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Even as surf apparel giant Billabong wrapped up another successful live webcast from Tahiti earlier this week -- with viewers worldwide treated to a high-scoring final at near-perfect Teahupoo -- the company's voyage through uncertain economic seas during the past year hit another rough patch.
On Monday, Billabong International, which has been traded on the Australian Securities Exchange for 12 years, announced an unexpectedly large $275.6 million loss at the close of the fiscal year on June 30.
On a positive note, "At an underlying trading level, [Billabong] remains profitable," CEO Launa Inman said in a statement, adding, "[we've] been adversely impacted by various significant and exceptional items."
By that she means Billabong suffered from lean earnings as weary consumers weathered global recession, and the company sold off new stock at a cut rate to offset debt, among other factors spelled out in the press release.
Billabong, which employs roughly 6,000 people worldwide, has also closed "under-performing" stores -- shuttering 58 retail outlets since February, with another 82 set to close over the next 12 months.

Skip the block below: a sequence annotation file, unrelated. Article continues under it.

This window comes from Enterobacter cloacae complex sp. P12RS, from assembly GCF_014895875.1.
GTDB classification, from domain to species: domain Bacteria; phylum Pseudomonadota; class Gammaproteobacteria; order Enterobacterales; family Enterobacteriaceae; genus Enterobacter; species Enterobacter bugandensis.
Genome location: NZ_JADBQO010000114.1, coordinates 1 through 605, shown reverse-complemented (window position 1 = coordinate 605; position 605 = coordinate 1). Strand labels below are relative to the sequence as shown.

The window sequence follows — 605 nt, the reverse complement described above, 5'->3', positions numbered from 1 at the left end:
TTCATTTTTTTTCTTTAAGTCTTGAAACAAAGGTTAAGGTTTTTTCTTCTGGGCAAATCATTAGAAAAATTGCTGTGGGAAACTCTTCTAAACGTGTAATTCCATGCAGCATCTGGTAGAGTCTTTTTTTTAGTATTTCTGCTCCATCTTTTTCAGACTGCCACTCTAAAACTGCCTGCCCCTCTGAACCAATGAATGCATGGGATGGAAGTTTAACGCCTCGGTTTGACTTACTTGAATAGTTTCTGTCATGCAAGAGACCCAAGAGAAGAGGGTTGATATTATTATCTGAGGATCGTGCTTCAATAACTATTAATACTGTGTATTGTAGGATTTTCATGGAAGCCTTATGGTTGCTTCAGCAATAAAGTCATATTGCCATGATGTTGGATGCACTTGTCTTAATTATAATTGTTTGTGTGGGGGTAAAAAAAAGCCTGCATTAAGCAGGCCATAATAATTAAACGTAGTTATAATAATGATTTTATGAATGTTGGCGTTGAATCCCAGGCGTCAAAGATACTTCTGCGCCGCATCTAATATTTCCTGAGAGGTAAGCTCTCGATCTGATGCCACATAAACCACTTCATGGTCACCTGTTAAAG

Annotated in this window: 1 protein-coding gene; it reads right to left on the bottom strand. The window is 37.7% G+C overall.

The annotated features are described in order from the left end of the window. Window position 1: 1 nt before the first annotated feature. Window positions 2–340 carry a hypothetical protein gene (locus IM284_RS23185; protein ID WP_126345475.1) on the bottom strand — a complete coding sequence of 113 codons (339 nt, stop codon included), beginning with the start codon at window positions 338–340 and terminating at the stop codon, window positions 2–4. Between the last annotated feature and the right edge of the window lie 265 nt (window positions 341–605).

The brick-and-motor slim-down is part of what the company is calling its forthcoming "transformation strategy," outlined in a 47-page document released alongside the news of its financial woes.
Citing Billabong's relatively good reputation with consumers, the plan's key to unlocking the company's value can be found in simplified retail strategies (including beefed-up online commerce), a leveraging of its other key brands (specifically Element, RVCA, and Dakine), and the globalization and integration of its supply chain.
As the plan aims to return Billabong International to the realm of positive sales growth over the next four years, U.S.-based private investment firm TPG's latest bid to buy the company came in at $1.45 a share in July, down from its February offer of $3.30 per share.
Billabong founder Gordon Merchant -- its largest shareholder -- has said TPG undervalues his company.